The D’Arcy McNickle Center for American Indian and Indigenous Studies draws on the Newberry’s remarkable collections in American Indian and indigenous studies and the resources of the center to support its mission and offer programs to scholars, teachers, tribal historians, and others interested in the field. The center sponsors the American Indian Studies Seminar Series, which gathers scholars in the library to discuss papers based on work in progress.
In June 2008, the Newberry inaugurated the Newberry Consortium in American Indian Studies. The consortium offers an annual workshop, summer institute, conference, as well as fellowships to graduate students and faculty at member institutions. Learn more about the American Indian Studies Seminar Series, the NCAIS Spring Workshop in Research Methods, the NCAIS Graduate Student Conference, and the NCAIS Summer Institute.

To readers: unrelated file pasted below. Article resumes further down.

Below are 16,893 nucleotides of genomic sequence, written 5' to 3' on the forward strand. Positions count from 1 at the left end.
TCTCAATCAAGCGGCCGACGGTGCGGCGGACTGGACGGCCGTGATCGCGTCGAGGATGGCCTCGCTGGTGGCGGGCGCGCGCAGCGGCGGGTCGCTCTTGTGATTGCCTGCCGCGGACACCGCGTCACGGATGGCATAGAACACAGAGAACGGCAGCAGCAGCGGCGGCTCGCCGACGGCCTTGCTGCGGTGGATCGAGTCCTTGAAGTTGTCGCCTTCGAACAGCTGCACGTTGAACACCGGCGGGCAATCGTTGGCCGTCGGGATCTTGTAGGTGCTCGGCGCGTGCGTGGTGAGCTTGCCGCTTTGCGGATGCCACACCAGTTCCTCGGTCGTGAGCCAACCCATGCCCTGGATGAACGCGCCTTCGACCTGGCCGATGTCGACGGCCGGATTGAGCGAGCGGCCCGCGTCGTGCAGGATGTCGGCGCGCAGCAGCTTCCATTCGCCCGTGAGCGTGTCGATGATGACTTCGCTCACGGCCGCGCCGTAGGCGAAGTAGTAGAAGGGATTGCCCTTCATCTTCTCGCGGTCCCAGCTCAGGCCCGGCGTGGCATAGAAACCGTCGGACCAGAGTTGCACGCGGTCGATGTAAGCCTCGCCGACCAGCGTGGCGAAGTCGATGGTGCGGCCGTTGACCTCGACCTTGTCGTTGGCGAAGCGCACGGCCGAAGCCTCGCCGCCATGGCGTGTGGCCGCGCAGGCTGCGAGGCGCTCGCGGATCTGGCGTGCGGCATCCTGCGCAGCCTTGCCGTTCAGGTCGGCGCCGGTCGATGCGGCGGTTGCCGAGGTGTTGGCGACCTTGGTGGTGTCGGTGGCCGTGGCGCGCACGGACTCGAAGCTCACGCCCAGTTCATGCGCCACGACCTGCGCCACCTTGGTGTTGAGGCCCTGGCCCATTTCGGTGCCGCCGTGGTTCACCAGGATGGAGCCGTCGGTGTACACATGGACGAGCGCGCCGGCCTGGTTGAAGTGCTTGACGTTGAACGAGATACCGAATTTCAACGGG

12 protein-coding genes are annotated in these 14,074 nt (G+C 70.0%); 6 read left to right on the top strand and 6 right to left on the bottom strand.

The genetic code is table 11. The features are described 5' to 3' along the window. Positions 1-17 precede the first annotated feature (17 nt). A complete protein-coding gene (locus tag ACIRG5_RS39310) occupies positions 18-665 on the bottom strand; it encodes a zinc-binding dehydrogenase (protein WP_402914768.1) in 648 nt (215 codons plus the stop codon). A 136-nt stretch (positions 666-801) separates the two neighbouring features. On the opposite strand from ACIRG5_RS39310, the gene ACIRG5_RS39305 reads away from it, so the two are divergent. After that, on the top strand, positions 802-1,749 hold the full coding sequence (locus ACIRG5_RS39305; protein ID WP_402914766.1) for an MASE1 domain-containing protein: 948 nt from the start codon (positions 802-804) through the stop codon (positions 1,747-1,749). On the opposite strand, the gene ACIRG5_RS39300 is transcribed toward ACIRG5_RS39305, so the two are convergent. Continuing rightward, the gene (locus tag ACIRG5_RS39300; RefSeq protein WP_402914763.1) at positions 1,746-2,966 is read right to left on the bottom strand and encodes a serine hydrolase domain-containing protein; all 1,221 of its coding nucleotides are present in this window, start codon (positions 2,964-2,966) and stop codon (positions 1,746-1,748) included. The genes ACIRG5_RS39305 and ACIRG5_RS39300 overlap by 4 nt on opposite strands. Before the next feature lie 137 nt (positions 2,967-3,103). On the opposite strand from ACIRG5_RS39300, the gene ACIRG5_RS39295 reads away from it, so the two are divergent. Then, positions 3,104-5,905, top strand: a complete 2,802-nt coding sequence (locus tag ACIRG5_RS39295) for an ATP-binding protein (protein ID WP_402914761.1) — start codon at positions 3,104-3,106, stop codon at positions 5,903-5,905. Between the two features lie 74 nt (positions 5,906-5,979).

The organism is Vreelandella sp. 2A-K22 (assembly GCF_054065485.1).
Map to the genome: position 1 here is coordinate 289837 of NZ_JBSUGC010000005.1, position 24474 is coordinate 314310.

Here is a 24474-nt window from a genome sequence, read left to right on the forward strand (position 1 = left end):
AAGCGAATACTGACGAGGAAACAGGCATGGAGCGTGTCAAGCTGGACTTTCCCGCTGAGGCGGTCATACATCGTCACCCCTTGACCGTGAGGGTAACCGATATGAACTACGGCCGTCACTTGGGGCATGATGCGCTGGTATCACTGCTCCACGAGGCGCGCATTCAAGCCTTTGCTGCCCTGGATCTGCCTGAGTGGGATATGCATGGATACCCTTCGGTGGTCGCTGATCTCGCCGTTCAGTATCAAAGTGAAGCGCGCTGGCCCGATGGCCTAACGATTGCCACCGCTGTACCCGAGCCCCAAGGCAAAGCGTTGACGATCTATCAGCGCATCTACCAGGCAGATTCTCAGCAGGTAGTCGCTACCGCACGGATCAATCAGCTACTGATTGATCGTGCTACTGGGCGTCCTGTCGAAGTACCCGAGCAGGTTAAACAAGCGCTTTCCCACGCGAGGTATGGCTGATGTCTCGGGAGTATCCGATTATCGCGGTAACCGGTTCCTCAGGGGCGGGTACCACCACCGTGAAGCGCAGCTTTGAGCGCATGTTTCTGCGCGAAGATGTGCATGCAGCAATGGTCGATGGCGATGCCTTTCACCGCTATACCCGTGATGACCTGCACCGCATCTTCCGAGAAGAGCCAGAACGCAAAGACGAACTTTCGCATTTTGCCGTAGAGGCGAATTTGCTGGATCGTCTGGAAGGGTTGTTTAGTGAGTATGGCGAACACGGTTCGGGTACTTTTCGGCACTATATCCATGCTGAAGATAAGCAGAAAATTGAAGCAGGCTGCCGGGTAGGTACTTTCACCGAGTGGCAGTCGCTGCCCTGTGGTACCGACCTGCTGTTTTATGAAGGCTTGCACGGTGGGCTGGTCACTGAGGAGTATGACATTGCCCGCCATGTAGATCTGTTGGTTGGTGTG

The D’Arcy McNickle Center frequently hosts summer institutes exploring topics in American Indian and Indigenous Studies. Funded by the National Endowment for the Humanities, these institutes feature guest lecturers in American Indian studies, American history, art history, and literature, as well as Newberry staff experts in American Indian materials in several collections, including visual arts and cartography. Learn more about the NEH Summer Programs.
This four week summer institute will compare competing narratives as they relate to indigenous studies. How does the historiographic narrative interact and compete with traditional oral narratives for authority within the academy and in our communities? What do we learn by comparing the dynamics of literary narratives with those of traditional folklore?
The Consortium offers graduate students from NCAIS member institutions an opportunity to present papers in any academic field relating to American Indian Studies at the Graduate Student Conference. We encourage the submission of proposals for papers that examine a wide variety of subjects relating to American Indian and Indigenous history and culture broadly conceived.